U.S. stocks jumped, with benchmark indexes rallying the most since January, as signs grew that lawmakers could reach an agreement to increase the debt ceiling and avoid a default.
Nike Inc., Boeing Co. and American Express Co. rose more than 3.2%, leading advances among large companies. Wells Fargo & Co. and JPMorgan Chase & Co. gained at least 2.6% before reporting earnings tomorrow. Gilead Sciences Inc. jumped 6% as the largest biotechnology company by market value said the cancer drug idelalisib improved survival times.
The Standard & Poor’s 500 Index (CME:SPZ13) rallied 2.1% to 1,691.11 at 3:30 p.m. in New York. The Dow Jones Industrial Average advanced 297.80 points, or 2%, to 15,100.78. Both gauges have their biggest gains since Jan. 2. Trading in S&P 500 stocks was 11% above the 30-day average at this time of day.
“You’re taking the nuclear option off the table, the fact that we’ll blow through the debt ceiling, that’s not going to happen,” Dan Veru, the chief investment officer who helps oversee $4.5 billion at Palisade Capital Management LLC, said in a phone interview from Fort Lee, New Jersey. “This continues to put pressure on lawmakers to get a deal done because they’re seeing that just in fact talking is what markets want them to” do, he said.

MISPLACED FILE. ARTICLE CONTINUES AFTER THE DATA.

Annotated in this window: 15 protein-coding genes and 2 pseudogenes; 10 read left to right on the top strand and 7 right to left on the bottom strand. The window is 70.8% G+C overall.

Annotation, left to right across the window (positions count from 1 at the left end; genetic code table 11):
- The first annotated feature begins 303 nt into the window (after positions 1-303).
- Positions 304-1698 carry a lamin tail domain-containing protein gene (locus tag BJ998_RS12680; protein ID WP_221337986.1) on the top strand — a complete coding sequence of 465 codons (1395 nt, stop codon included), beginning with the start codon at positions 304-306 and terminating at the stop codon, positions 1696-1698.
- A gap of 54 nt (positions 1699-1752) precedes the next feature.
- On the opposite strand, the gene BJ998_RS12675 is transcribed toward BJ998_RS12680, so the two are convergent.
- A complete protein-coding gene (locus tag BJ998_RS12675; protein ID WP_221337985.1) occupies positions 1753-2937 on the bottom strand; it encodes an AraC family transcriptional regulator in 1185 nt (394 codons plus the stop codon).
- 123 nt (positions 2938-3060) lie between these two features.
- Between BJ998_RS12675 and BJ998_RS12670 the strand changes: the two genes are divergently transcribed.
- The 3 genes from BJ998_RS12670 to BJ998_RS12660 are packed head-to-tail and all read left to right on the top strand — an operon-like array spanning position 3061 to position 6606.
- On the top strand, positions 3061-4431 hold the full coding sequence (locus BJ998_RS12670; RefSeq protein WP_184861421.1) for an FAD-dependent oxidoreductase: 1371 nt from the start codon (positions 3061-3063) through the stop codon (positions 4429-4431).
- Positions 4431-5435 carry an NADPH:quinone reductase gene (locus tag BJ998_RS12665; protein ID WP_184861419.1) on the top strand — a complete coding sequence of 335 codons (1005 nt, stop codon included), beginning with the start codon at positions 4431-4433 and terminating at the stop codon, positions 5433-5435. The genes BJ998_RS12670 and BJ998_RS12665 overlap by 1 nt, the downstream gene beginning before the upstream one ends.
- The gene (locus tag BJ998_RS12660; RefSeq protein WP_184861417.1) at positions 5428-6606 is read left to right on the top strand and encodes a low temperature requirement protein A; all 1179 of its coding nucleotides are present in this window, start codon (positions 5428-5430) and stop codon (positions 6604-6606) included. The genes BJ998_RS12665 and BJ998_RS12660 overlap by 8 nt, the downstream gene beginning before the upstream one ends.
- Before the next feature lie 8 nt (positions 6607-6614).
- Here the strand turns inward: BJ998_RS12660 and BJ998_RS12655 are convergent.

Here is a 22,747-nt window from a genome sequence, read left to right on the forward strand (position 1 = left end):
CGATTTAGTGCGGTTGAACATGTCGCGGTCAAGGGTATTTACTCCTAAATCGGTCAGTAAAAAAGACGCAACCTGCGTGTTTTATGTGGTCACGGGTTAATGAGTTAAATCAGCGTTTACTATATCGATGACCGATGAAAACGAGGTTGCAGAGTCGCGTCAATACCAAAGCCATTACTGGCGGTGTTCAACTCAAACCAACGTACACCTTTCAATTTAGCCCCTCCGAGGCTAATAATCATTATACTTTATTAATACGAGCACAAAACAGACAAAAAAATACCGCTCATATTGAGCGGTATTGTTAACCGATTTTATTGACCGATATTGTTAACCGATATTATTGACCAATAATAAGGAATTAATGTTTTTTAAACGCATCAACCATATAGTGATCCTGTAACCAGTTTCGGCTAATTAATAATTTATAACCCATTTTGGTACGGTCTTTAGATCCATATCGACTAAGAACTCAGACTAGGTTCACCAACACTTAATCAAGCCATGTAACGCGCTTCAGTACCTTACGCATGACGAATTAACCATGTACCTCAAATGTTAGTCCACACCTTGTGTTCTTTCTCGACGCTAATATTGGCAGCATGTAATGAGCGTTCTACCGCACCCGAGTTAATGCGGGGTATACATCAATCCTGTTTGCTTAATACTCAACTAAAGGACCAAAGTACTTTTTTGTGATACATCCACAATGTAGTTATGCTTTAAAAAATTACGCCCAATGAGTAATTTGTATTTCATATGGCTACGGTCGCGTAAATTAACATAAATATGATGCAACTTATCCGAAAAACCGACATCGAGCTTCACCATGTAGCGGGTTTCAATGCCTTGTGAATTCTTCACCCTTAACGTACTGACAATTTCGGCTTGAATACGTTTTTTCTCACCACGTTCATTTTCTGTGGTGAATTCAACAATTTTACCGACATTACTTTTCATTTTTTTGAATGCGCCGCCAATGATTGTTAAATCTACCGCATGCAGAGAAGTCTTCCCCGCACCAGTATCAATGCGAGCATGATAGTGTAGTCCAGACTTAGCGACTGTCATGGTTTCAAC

Benchmark equity indexes surged as House Republican leaders proposed a short-term increase in the debt ceiling that would reduce the prospects for a U.S. default.
The plan would push the lapse of U.S. borrowing authority to Nov. 22 from Oct. 17 and wouldn’t end the 10-day-old partial shutdown of the federal government.
President Barack Obama would support a short increase in the U.S. debt limit with no “partisan strings attached,” though he prefers a longer extension, Jay Carney, the White House press secretary, said today.
The S&P 500 added 0.1% yesterday, halting a two-day, 2.1% slide, amid the signs of progress on the fiscal impasse and optimism that Janet Yellen, nominated to lead the Federal Reserve, won’t rush to withdraw stimulus.
The gauge’s rally today is the biggest since a 2.5% surge on the first trading day of the year, when lawmakers passed a bill averting spending cuts and tax increases known as the fiscal cliff. The index has advanced 0.6% since the government shutdown began Oct. 1, and has trimmed its decline to 2% since its record of 1,725.52 on Sept. 18.